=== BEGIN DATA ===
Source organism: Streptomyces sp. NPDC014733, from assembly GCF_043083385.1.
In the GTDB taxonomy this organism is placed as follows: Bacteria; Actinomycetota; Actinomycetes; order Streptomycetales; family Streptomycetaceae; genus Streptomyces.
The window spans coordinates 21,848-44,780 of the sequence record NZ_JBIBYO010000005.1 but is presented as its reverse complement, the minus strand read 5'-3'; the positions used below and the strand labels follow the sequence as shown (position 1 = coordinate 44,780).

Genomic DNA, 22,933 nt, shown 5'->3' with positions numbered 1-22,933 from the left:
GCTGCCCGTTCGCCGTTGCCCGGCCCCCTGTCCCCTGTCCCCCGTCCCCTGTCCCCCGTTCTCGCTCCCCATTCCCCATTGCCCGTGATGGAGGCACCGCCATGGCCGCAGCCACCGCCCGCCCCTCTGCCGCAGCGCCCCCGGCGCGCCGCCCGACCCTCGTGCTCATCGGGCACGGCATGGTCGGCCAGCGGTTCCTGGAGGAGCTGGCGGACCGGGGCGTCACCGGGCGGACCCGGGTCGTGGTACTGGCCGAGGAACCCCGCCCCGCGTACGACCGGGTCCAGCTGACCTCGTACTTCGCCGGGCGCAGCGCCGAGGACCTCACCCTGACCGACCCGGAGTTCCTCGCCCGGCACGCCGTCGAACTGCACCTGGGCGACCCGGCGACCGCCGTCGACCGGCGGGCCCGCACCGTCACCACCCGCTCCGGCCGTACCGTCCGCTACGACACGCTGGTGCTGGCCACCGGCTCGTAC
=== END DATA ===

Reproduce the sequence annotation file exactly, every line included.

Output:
Source organism: Streptomyces sp. NPDC014733, from assembly GCF_043083385.1.
In the GTDB taxonomy this organism is placed as follows: Bacteria; Actinomycetota; Actinomycetes; order Streptomycetales; family Streptomycetaceae; genus Streptomyces.
The window spans coordinates 21,848-44,780 of the sequence record NZ_JBIBYO010000005.1 but is presented as its reverse complement, the minus strand read 5'-3'; the positions used below and the strand labels follow the sequence as shown (position 1 = coordinate 44,780).

Genomic DNA, 22,933 nt, shown 5'->3' with positions numbered 1-22,933 from the left:
GCTGCCCGTTCGCCGTTGCCCGGCCCCCTGTCCCCTGTCCCCCGTCCCCTGTCCCCCGTTCTCGCTCCCCATTCCCCATTGCCCGTGATGGAGGCACCGCCATGGCCGCAGCCACCGCCCGCCCCTCTGCCGCAGCGCCCCCGGCGCGCCGCCCGACCCTCGTGCTCATCGGGCACGGCATGGTCGGCCAGCGGTTCCTGGAGGAGCTGGCGGACCGGGGCGTCACCGGGCGGACCCGGGTCGTGGTACTGGCCGAGGAACCCCGCCCCGCGTACGACCGGGTCCAGCTGACCTCGTACTTCGCCGGGCGCAGCGCCGAGGACCTCACCCTGACCGACCCGGAGTTCCTCGCCCGGCACGCCGTCGAACTGCACCTGGGCGACCCGGCGACCGCCGTCGACCGGCGGGCCCGCACCGTCACCACCCGCTCCGGCCGTACCGTCCGCTACGACACGCTGGTGCTGGCCACCGGCTCGTAC